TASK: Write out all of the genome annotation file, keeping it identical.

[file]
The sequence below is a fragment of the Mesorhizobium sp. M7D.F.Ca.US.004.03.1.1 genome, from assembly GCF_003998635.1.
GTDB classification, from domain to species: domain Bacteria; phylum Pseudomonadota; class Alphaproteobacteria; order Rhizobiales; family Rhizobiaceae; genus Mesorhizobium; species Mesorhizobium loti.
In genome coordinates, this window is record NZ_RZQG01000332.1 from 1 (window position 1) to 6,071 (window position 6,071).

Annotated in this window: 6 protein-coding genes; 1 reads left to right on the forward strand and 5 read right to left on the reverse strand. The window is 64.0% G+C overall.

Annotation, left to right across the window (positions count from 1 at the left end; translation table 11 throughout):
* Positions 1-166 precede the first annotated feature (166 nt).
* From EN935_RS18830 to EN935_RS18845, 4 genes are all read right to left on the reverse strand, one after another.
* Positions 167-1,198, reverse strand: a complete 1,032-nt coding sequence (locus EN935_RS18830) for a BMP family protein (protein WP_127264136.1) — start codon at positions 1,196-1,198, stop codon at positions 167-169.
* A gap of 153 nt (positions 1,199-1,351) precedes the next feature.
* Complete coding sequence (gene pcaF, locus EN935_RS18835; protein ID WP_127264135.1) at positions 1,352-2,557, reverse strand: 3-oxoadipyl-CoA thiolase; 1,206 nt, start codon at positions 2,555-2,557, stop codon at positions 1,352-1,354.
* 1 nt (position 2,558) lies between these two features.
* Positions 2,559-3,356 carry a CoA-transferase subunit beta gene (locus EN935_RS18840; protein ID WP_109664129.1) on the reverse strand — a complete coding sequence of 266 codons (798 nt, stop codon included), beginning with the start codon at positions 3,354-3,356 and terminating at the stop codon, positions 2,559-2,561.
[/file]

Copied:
The sequence below is a fragment of the Mesorhizobium sp. M7D.F.Ca.US.004.03.1.1 genome, from assembly GCF_003998635.1.
GTDB classification, from domain to species: domain Bacteria; phylum Pseudomonadota; class Alphaproteobacteria; order Rhizobiales; family Rhizobiaceae; genus Mesorhizobium; species Mesorhizobium loti.
In genome coordinates, this window is record NZ_RZQG01000332.1 from 1 (window position 1) to 6,071 (window position 6,071).

Annotated in this window: 6 protein-coding genes; 1 reads left to right on the forward strand and 5 read right to left on the reverse strand. The window is 64.0% G+C overall.

Annotation, left to right across the window (positions count from 1 at the left end; translation table 11 throughout):
* Positions 1-166 precede the first annotated feature (166 nt).
* From EN935_RS18830 to EN935_RS18845, 4 genes are all read right to left on the reverse strand, one after another.
* Positions 167-1,198, reverse strand: a complete 1,032-nt coding sequence (locus EN935_RS18830) for a BMP family protein (protein WP_127264136.1) — start codon at positions 1,196-1,198, stop codon at positions 167-169.
* A gap of 153 nt (positions 1,199-1,351) precedes the next feature.
* Complete coding sequence (gene pcaF, locus EN935_RS18835; protein ID WP_127264135.1) at positions 1,352-2,557, reverse strand: 3-oxoadipyl-CoA thiolase; 1,206 nt, start codon at positions 2,555-2,557, stop codon at positions 1,352-1,354.
* 1 nt (position 2,558) lies between these two features.
* Positions 2,559-3,356 carry a CoA-transferase subunit beta gene (locus EN935_RS18840; protein ID WP_109664129.1) on the reverse strand — a complete coding sequence of 266 codons (798 nt, stop codon included), beginning with the start codon at positions 3,354-3,356 and terminating at the stop codon, positions 2,559-2,561.